Taiwan’s newly amended Trademark Act enters into force on July 1st 2012, a year after the promulgation date. It is believed that the new Act furthers a liberal and welcoming atmosphere to brand owners who would like to conduct business in Taiwan.

In line with international trends, the new Trademark Act, among other things, enlarges the scope of protectable subject matter to allow all forms of sensory signs that are distinctive enough to identify goods or services from others to be registered as a trademark. Some forms of non-traditional symbols are exemplified in the trademark law, such as colors, three-dimensional shapes, motions, holograms and sound, but such examples are not exhaustive.

Under the recently published Examination Guidelines for Non-traditional Trademarks (hereinafter the “Examination Guidelines”), a position mark that highlights a certain drawing, color or three-dimensional symbol on a particular position of a product or location of a service provider may also be registered. Designs or decorations of a business location and product packaging are categorized as the same type of a three-dimensional shape, and will be examined under the same distinctiveness standard for trademarks. In addition, scent, taste and texture that bring a certain sensation to consumers are also taken into consideration under the Examination Guidelines.

Like in most areas of the world where such non-traditional trademarks are allowed, the biggest challenge for both trademark owners and competent authorities is how to define a non-traditional trademark and grant an adequate scope of exclusive right to it, particularly if a sign is not visually sensible but only sensible through smell, touch and/or taste, in which case the manner that the sign is perceived varies from person to person. To clearly and precisely define a non-traditional mark in an objective, long-lasting and comprehensive way is an essential aspect to identifying the right scope, so as to differentiate the mark from other similar ones and to enforce that trademark once a registration is granted. Brand owners who are interested in adopting non-traditional trademarks to identify their business or product should contribute their views to help competent authorities to articulate a practicable standard for better protection of their creative assets.

TIPO’s liberal view toward the emerging interrelationship among trademark, design patent and copyright protection is also made evident in the Examination Guidelines. While patent rights protect technical and functional innovations, design patents protect creations of shape, pattern, colors or their combination of an article. Design patents are never technical or functional but instead are creations with visual appeal. As such, non-traditional trademark protection can possibly overlap with design patent protection, especially for a three-dimensional shape. However, a patented shape of a product may not automatically enable consumers to recognize the shape as an identifier to distinguish the product from others in the related market, which is the ultimate purpose of a trademark. In view of the different protective purposes and requirements between design patents and trademarks, TIPO welcomes any design patent that has acquired its distinctiveness as a trademark through use to be registered under the Trademark Act. In the same manner, any creation may be eligible for both trademark and copyright protection, as long as the creation is able to meet the requirements under both Trademark Act and Copyright Act.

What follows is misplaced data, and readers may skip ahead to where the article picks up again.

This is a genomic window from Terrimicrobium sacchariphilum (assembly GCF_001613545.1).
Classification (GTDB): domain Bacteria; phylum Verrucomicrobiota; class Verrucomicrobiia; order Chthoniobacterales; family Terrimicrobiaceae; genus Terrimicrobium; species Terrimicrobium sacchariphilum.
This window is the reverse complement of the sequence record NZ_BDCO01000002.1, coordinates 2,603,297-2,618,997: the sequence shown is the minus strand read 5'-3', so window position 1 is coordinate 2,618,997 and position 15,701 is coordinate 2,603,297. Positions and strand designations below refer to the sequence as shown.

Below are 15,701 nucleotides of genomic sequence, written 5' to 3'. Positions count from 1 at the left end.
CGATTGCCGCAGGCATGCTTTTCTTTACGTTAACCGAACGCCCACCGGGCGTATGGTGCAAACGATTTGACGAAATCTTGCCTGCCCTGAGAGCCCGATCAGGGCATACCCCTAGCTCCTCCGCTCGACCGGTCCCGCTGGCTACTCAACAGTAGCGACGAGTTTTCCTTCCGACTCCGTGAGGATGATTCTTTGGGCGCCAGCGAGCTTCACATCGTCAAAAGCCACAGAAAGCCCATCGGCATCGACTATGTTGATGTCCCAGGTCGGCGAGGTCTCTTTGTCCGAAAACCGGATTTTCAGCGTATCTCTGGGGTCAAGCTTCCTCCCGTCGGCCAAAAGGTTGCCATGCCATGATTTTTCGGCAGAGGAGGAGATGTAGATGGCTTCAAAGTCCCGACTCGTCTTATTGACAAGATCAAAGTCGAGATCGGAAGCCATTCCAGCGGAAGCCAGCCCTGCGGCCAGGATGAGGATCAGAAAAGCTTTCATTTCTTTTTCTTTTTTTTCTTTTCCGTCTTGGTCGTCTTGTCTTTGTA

According to statistics from the Taiwan Intellectual Property Office, trademark applications filed in the first quarter of 2012 increased by 7.51% over the same period of the previous year. A breakdown of this measure reveals that applications filed by ROC (Taiwanese) nationals increased 5.73%, while those filed by foreigner applicants increased 12.98%. Among the top three filing countries, Japan reclaimed the top spot, followed by the U.S. and China. In the case of China, this Asian nation accounted for a significant growth of 47.67% over the same period of 2011. Based on these statistics for the first quarter of 2012, it is interesting to note that the growth rates of foreign filings outgrew the growth rate of domestic filings. We believe a good trademark law will stimulate more business investment and innovation in the marketplace for the years to come.